Barring any sudden administrative or environmental review snags, a countywide public safety radio system funded under the 2013 SPLOST is finally expected to go online at year's end.
The county awarded Motorola a contract in 2015 to construct a $15 million, eight-tower, 700/800 megahertz radio system that would provide deputies, firefighters and other public safety personnel coverage and connectivity throughout 95 percent of Bartow.
The system will replace Bartow's current very high frequency (VHF) radio system, which originally utilized just two towers near Vineyard Mountain and Peeples Valley Road.
"We've got spots in the county where it's hard for a deputy even in a vehicle to communicate, or the fire service even in a vehicle to communicate, let alone when they're out of a vehicle with a portable or inside a building with a portable," said Bartow County Administrator Peter Olson.
While four of the planned towers have already been erected, another four — planned for 1212 Euharlee Road in Euharlee, 137 Boyd Mountain Road in Adairsville and 949 Peeples Valley Road and 1300 Joe Frank Harris Parkway in Cartersville — have been held up due to their proximity to locations either listed in or eligible for the National Register of Historic Places.
"Because we're getting a federal license, you need an FCC license, you have to coordinate with the State Historic Preservation Office (SHPO) so they have to determine if the erection of these towers has a negative impact on any historic properties," Olson said.
"And anything that's older than 50 years old — so any old farmhouse, basically — is eligible to be listed on the National Register of Historic Places."
One would be amazed, Olson said, by how many sites in the county are eligible for just such a designation. One of the reasons the planned tower along Joe Frank Harris Parkway was held up, he said, was because of its "visual effect" on the CSX railroad.
"I didn't understand how a railroad is negatively impacted by an antenna," he said. "But I'm not an archaeologist, I guess."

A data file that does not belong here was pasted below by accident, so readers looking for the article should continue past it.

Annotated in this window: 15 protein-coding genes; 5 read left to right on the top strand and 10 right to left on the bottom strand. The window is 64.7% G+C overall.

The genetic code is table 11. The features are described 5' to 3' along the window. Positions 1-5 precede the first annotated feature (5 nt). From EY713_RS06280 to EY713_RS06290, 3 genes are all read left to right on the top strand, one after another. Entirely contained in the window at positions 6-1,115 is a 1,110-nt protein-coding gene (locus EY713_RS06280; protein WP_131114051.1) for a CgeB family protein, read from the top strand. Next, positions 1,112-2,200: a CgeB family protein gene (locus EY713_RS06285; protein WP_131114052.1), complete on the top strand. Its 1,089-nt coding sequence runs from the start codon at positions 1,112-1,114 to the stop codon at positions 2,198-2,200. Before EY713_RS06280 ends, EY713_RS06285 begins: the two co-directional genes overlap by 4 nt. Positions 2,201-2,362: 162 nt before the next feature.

Eventually, the county did manage to convince the powers-that-be that there was no "reasonable alternative" for the tower sites.
"Motorola looked at 60 or 70 alternative locations to find the right coverage, and we demonstrated that we had to put the towers on those locations and they had to be the height they had to be to provide the coverage that was needed," Olson said.
Cue the "project mitigation plan" process. In exchange for giving Bartow the green light to build the remaining public safety radio towers, the SHPO required the county to — in Olson's words — "balance out the karma of the situation" and fund improvements to seven sites on the Bartow Black History Trail.
"It kept circulating back and forth between the state historic preservation division of the Department of Natural Resources and the FCC and they would tweak one another's language and send the draft back and it took 30 days every time they traded documents," Olson described the Kafkaesque paperwork procedure.
Regardless, on June 20, Bartow — at long last — was given the go-ahead to complete the final four towers. Pending the plan passes one last environmental review, Olson said the system should be ready for use by the end of the year.
"There's a 10-foot-by-26-foot building at each site and generators and fencing and all that stuff, but that has largely been completed at most of the sites," he said. "So it's just a matter of stacking steel."
Olson said it should only take a few weeks for each tower to be completed. He estimated the price of each remaining tower to be about $300,000 a piece, with the computer equipment at each site costing about $500,000.
"The $15 million is buying about $4.5 million worth of radios for the agencies, so that's something like 950 radios to go to the fire services and police and so forth," he said. "The other $11 million is the cost to build the eight sites and put the equipment in at 911 and at each site."
System testing, he said, could begin as early as fall.
"There are a lot of circumstances where a deputy right now is out of communication with 911 when they leave their vehicles, for example, in remote areas or when they go into a building — we've been fortunate that we haven't had a life or death situation turn on a deputy in a tight situation where they can't call for help," Olson said. "This was a high priority project, clearly, and I know all public safety users are anxious to get it."